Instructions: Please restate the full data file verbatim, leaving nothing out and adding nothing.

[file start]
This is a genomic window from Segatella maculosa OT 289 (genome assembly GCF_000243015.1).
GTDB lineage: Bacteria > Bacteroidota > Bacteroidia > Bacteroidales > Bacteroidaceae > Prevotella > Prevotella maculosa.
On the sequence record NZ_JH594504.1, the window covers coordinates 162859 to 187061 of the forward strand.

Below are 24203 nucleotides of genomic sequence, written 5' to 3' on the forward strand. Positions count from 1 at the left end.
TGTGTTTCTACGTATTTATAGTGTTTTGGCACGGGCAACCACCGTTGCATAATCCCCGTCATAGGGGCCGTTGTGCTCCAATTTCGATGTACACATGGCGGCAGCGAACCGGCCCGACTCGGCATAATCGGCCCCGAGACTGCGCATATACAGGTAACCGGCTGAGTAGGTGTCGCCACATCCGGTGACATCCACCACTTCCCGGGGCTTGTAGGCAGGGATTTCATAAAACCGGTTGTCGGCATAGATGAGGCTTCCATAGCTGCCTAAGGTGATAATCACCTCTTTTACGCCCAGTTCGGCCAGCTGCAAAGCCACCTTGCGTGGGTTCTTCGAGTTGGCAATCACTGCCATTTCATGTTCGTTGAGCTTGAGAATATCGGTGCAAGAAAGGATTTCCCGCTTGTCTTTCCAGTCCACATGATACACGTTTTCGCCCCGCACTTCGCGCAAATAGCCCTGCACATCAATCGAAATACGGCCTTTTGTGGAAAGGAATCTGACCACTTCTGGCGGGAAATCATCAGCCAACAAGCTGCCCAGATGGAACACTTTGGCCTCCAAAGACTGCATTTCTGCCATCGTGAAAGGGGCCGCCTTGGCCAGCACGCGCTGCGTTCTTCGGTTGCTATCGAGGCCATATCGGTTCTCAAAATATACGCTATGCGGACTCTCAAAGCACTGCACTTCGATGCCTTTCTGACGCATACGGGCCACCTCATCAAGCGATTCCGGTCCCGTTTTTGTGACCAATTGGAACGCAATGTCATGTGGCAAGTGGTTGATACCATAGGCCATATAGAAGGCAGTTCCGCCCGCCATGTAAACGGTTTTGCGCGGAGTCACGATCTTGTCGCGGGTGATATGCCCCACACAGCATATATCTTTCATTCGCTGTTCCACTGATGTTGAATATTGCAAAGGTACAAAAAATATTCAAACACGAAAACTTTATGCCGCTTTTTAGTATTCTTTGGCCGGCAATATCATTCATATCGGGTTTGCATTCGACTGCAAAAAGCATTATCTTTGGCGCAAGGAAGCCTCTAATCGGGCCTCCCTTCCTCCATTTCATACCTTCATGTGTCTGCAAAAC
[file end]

This is a genomic window from Segatella maculosa OT 289 (genome assembly GCF_000243015.1).
GTDB lineage: Bacteria > Bacteroidota > Bacteroidia > Bacteroidales > Bacteroidaceae > Prevotella > Prevotella maculosa.
On the sequence record NZ_JH594504.1, the window covers coordinates 162859 to 187061 of the forward strand.

Below are 24203 nucleotides of genomic sequence, written 5' to 3' on the forward strand. Positions count from 1 at the left end.
TGTGTTTCTACGTATTTATAGTGTTTTGGCACGGGCAACCACCGTTGCATAATCCCCGTCATAGGGGCCGTTGTGCTCCAATTTCGATGTACACATGGCGGCAGCGAACCGGCCCGACTCGGCATAATCGGCCCCGAGACTGCGCATATACAGGTAACCGGCTGAGTAGGTGTCGCCACATCCGGTGACATCCACCACTTCCCGGGGCTTGTAGGCAGGGATTTCATAAAACCGGTTGTCGGCATAGATGAGGCTTCCATAGCTGCCTAAGGTGATAATCACCTCTTTTACGCCCAGTTCGGCCAGCTGCAAAGCCACCTTGCGTGGGTTCTTCGAGTTGGCAATCACTGCCATTTCATGTTCGTTGAGCTTGAGAATATCGGTGCAAGAAAGGATTTCCCGCTTGTCTTTCCAGTCCACATGATACACGTTTTCGCCCCGCACTTCGCGCAAATAGCCCTGCACATCAATCGAAATACGGCCTTTTGTGGAAAGGAATCTGACCACTTCTGGCGGGAAATCATCAGCCAACAAGCTGCCCAGATGGAACACTTTGGCCTCCAAAGACTGCATTTCTGCCATCGTGAAAGGGGCCGCCTTGGCCAGCACGCGCTGCGTTCTTCGGTTGCTATCGAGGCCATATCGGTTCTCAAAATATACGCTATGCGGACTCTCAAAGCACTGCACTTCGATGCCTTTCTGACGCATACGGGCCACCTCATCAAGCGATTCCGGTCCCGTTTTTGTGACCAATTGGAACGCAATGTCATGTGGCAAGTGGTTGATACCATAGGCCATATAGAAGGCAGTTCCGCCCGCCATGTAAACGGTTTTGCGCGGAGTCACGATCTTGTCGCGGGTGATATGCCCCACACAGCATATATCTTTCATTCGCTGTTCCACTGATGTTGAATATTGCAAAGGTACAAAAAATATTCAAACACGAAAACTTTATGCCGCTTTTTAGTATTCTTTGGCCGGCAATATCATTCATATCGGGTTTGCATTCGACTGCAAAAAGCATTATCTTTGGCGCAAGGAAGCCTCTAATCGGGCCTCCCTTCCTCCATTTCATACCTTCATGTGTCTGCAAAAC